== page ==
“True West,” (Laguna Playhouse, Moulton Theatre, Laguna Beach, January). Nothing on an Orange County stage seen by this writer in 1993 surpassed this Sam Shepard revival in January. Could it have been because Laguna artistic director Andrew Barnicle and his co-star, Peder Melhuse, played Shepard’s bad seed/good seed brothers in the original Off-Broadway production, and thus had a strong, personal history with this remarkably durable black comedy? Or could it have been the early indicator that Barnicle’s Laguna Playhouse--especially given its recent announcement of a new 250-seat professional house--is on course to becoming a major mid-size Southern California theater? Probably both.
“Monsieur Shaherazad,” (GroveShakespeare Festival, Garden Grove, April). The year’s worst news, arguably, was the ignominious death of GroveShakespeare. Could this--its very last show, with the superb performance of the chameleonic Ron Campbell--have been another sign of good things to come? We’ll never know.
Even worse, arguably, is how the two lovely former homes of GroveShakespeare--the indoor Gem Theatre and the outdoor Festival Amphitheatre--remain vacant and virtually unused because of factors both economic and artistic.
The big artistic factor is that the county is community-theater rich but professional-theater poor, and no professional company is out there to take on the Garden Grove challenge. The community theaters continue to trot out generally paltry revivals of safe plays and musicals, leaving the field open to the struggling group of “storefront” stages and interesting college companies.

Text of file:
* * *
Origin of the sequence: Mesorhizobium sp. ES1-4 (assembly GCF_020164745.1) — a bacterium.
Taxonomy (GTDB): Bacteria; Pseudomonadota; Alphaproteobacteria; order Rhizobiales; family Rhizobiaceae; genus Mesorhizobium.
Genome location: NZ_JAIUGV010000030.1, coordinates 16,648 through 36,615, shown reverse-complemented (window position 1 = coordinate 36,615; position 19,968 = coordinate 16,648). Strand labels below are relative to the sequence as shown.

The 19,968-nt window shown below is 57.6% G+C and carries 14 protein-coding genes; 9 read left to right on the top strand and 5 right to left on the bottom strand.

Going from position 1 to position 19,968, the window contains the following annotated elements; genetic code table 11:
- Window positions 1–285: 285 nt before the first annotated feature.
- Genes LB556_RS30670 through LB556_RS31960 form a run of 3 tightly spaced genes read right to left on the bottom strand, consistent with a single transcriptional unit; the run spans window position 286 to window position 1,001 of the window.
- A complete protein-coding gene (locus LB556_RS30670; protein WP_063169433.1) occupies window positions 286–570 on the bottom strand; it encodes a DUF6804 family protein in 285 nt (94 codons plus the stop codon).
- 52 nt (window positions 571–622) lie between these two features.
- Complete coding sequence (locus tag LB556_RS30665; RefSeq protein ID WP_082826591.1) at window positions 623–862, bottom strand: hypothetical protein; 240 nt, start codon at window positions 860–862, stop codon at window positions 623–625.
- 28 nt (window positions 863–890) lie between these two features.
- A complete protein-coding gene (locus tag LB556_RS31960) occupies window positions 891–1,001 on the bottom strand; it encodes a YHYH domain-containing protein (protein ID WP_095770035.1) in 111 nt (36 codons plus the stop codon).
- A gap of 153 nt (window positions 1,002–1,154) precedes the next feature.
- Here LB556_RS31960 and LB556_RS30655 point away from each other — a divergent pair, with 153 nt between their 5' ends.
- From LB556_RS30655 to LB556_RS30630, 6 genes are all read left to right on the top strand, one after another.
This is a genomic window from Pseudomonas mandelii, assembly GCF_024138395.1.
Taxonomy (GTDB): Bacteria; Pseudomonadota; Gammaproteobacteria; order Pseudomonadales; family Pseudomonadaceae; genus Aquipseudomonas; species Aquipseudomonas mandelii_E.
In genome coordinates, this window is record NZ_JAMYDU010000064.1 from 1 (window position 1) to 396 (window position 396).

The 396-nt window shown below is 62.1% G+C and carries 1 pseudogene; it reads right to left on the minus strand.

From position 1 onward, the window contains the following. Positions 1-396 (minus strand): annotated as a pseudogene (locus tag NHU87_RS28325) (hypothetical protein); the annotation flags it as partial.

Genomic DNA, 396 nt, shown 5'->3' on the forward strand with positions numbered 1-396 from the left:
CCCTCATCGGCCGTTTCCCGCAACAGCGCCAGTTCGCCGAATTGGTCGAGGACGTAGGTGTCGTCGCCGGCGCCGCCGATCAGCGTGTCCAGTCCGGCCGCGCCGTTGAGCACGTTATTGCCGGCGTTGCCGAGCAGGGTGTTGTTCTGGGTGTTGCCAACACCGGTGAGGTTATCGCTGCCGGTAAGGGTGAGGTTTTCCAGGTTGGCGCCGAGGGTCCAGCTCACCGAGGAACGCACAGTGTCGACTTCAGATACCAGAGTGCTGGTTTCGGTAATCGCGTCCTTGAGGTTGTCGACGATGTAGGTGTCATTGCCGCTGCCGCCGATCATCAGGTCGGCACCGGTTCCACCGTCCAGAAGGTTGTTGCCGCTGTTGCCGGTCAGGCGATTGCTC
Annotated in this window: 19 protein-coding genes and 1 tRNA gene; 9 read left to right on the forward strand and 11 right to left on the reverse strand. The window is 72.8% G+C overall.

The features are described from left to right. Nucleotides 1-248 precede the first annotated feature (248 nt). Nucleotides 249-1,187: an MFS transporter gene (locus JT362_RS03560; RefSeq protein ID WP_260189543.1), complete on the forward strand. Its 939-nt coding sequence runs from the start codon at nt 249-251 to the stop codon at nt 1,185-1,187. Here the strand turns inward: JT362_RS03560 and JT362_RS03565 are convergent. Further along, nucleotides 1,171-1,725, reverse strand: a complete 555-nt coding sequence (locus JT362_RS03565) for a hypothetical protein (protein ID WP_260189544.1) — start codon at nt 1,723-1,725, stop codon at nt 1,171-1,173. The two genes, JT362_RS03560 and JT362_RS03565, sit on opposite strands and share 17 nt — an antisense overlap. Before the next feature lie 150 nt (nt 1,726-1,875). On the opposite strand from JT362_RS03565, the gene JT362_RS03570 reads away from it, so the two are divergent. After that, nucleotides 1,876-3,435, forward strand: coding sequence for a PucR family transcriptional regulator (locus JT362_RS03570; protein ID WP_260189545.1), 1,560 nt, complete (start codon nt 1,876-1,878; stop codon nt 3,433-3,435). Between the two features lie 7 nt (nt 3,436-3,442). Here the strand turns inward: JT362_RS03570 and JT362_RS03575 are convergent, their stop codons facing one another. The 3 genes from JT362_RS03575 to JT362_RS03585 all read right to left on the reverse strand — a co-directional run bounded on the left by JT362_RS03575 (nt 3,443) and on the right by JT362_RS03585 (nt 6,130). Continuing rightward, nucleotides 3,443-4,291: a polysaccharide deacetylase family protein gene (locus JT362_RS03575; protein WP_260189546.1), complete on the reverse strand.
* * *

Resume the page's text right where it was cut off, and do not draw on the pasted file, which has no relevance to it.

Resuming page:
“Riders to the Sea,” (Vanguard Theatre Ensemble, Fullerton, November). The one memorable work in Storefrontland was the chilling, mystical staging (care of director Elizabeth Swenson) of this John Millington Synge play. But why mar it by billing it with fluff like Don Gordon’s “Normal Doesn’t Mean Perfect”?
“Dangerous Liaisons,” (UC Irvine Drama Dept., Irvine Barclay Theatre, April). The best and most interesting college work continues to emerge from UC Irvine’s drama program, now blessed by not only adventurous teachers, but by the elegant Irvine Barclay Theatre. Robert Cohen’s fine staging of Christopher Hampton’s “Les Liaisons Dangereuses” (inexplicably retitled in English for this engagement) showed off both theater and students in top form.
“Joseph and the Amazing Technicolor Dreamcoat,” (Golden West College, Huntington Beach, December). Golden West’s inconsistent theater program delivered pure collegiate fun in this Andrew Lloyd Webber-Tim Rice revival, which hinted that this may be Webber’s most simply enjoyable musical.
“The Most Happy Fella,” (Fullerton Civic Light Opera, October). Civic light opera offerings were unremarkable, save this one--a glistening production of Frank Loesser’s masterpiece. The company smartly deployed the full orchestra arrangement of the original 1956 version rather than Xeroxing the recent duo-piano revival version. Good: Less Xeroxing, more hard work.